Congratulations Dr. Oomen!

Wednesday, June 15, 2022

A big congratulations goes out to Dr. Nathalie Oomen for successfully defending her PhD dissertation titled: "Kinematic variability in repetitive occupational tasks as an individual trait from different motor control perspectives". Dr. Oomen joined the Occupational Biomechanics and Ergonomics Lab (OBEL)  in September 2015 after completing a Master's degree at Vrije Universiteit  (VU) in Amsterdam. Nathalie's work was co-supervised by OBEL director Dr. Steven Fischer and the University Research Chair in Biomechanics and Data Science for Human Health and Performance at the University of Ottawa, Dr. Ryan Graham.

Nathalie's work targeted the "Repeaters / Replacers" hypothesis and the variability-fatigue hypothesis that have emerged in the musculoskeletal disorders (MSD) prevention research.  In Dr. Oomen's first study, she explored the role of task constraints on motor variability during repetitive lifting. Dr. Oomen demonstrated that participants tend to exhibit consistency in their movement variability independent of task constraints. These findings provide support for the repeaters / replacers hypothesis that suggests that some movers demonstrate consistently low variability - a repeater, where others consistently demonstrate high variability - a replacer. Dr. Oomen has published these findings in Applied Ergonomics.

In studies 2 and 3, Dr. Oomen aimed to understand if different measures of variability provide similar or unique insights regarding movement variability and to extend the findings from study 1, if individuals demonstrate consistent movement variability between different tasks. Dr. Oomen demonstrated that a linear measure of variability (the mean of the standard deviation in the point-by-point joint angle waveforms) generated similar findings to a non-linear measure rooted in dynamical systems theory, the continuous relative phase, but less similar to an alternative non-linear measure, task-irrelevant variability in the uncontrolled manifold consistent with optimal feedback control.  When considering the role of task on variability, Dr. Oomen demonstrated that participants did not exhibit strong consistency in their trial-to-trial movement variability, which may provide important context for understanding the limits of the repeater-replacer hypothesis.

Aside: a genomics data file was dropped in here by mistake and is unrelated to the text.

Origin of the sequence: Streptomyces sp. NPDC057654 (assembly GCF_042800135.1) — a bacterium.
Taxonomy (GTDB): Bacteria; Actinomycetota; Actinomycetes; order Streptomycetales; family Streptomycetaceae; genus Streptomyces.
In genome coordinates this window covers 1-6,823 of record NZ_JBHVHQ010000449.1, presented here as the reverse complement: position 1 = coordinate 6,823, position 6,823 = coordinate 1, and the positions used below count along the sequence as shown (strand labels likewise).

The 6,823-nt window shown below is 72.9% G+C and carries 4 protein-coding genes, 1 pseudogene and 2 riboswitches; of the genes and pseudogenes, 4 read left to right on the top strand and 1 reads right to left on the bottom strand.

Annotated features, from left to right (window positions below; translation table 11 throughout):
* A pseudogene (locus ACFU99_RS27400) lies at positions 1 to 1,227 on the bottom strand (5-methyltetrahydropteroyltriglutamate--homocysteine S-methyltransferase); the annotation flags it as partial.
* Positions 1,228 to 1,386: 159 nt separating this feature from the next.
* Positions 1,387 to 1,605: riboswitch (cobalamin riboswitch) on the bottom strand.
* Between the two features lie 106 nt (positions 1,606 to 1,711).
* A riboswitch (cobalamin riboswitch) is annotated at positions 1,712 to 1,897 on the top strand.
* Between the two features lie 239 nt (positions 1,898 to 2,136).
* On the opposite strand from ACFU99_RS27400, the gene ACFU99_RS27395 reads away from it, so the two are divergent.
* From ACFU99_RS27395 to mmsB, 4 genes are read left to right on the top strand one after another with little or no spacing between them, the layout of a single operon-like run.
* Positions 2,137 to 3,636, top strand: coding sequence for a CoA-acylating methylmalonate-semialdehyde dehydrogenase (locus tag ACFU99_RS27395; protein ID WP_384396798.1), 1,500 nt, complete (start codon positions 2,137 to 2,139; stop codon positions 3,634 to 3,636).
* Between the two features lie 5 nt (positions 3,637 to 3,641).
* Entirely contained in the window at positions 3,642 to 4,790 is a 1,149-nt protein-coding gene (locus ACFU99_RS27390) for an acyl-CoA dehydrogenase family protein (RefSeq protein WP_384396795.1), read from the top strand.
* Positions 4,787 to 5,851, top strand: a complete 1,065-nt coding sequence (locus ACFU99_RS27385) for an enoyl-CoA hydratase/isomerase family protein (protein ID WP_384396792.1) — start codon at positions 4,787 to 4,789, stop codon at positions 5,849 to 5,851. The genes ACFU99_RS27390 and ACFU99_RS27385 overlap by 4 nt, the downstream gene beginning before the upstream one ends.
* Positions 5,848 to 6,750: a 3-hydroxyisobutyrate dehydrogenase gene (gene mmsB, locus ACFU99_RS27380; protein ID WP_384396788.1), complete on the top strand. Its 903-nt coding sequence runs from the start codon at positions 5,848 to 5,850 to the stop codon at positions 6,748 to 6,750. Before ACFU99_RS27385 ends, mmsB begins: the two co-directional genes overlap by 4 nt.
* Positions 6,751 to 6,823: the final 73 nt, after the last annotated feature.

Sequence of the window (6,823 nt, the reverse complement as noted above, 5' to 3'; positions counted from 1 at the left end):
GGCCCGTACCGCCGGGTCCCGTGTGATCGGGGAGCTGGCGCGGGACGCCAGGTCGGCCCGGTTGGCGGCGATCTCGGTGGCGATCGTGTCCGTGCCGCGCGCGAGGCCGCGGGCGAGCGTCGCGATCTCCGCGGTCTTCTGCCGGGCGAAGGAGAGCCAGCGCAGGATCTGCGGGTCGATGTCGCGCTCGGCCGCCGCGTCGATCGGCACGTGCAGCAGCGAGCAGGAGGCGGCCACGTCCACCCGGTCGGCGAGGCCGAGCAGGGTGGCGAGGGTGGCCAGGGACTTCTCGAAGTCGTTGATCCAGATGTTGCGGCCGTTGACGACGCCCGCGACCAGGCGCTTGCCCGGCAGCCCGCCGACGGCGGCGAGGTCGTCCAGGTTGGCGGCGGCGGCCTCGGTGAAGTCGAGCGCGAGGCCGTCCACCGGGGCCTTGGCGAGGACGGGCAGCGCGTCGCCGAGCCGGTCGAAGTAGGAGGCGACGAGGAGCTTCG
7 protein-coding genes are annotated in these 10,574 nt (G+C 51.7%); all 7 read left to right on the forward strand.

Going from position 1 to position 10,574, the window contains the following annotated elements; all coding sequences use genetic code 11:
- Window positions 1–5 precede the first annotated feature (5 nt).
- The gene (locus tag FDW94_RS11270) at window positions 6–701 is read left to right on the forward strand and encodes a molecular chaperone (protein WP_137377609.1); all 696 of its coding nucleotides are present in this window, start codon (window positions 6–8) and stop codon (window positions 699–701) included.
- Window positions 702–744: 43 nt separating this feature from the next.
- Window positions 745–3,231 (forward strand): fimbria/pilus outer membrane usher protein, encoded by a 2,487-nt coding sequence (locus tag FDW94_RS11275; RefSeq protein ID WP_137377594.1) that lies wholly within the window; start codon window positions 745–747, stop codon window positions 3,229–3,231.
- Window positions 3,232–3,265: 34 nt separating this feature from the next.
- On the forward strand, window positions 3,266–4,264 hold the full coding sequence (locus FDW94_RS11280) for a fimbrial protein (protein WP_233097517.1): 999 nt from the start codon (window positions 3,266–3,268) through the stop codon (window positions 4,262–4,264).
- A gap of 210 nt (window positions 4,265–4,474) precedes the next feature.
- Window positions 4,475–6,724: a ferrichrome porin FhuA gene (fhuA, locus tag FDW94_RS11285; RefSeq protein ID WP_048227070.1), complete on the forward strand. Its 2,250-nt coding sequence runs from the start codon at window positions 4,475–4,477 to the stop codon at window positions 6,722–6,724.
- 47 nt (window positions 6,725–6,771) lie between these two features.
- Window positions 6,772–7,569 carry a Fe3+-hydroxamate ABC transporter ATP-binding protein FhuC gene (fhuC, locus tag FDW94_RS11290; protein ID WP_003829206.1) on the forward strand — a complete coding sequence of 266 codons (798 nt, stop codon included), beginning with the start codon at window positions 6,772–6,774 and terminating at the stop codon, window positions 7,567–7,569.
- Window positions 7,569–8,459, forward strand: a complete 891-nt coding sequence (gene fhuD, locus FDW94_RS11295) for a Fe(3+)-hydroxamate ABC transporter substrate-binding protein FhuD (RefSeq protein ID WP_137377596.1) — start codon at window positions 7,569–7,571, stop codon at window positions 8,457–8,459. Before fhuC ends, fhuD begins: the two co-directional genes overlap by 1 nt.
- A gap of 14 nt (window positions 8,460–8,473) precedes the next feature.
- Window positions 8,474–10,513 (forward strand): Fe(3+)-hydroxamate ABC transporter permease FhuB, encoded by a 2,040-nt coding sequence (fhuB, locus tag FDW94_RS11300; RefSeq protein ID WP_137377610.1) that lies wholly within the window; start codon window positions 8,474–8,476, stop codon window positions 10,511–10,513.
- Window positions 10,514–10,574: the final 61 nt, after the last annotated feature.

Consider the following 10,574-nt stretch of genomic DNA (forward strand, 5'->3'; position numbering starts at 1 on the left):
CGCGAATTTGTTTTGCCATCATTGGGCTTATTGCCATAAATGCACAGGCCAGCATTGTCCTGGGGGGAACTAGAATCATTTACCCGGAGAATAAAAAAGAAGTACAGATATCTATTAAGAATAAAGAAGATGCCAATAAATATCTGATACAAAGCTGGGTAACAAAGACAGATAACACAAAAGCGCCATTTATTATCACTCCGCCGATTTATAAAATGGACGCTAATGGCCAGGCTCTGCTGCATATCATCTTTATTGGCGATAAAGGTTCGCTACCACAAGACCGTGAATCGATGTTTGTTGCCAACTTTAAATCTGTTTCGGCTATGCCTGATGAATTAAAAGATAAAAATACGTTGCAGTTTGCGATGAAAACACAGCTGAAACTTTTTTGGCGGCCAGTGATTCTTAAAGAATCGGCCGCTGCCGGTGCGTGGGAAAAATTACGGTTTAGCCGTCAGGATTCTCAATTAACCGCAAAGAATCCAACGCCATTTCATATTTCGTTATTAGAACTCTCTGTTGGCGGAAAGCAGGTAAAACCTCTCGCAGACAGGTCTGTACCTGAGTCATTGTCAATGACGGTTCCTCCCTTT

In the final study, Dr. Oomen test the variability-fatigue hypothesis positing that those who exhibit higher trial-to-trial variability will demonstrate less accumulation of fatigue relative to those that demonstrate lower trial-to-trial variability.  Findings from Dr. Oomen's work did not support the variability-fatigue hypothesis, at least specific to the complex task of repetitive lifting.

Dr. Oomen is continuing to finalizing manuscripts to report on the remaining studies related to her novel and impactful research targeting movement variability and MSD prevention.  Stay tuned! 

Nathalie Oomen standing in front of the slides for her dissertation presentation.

A simple explanation of Dr. Oomen's research

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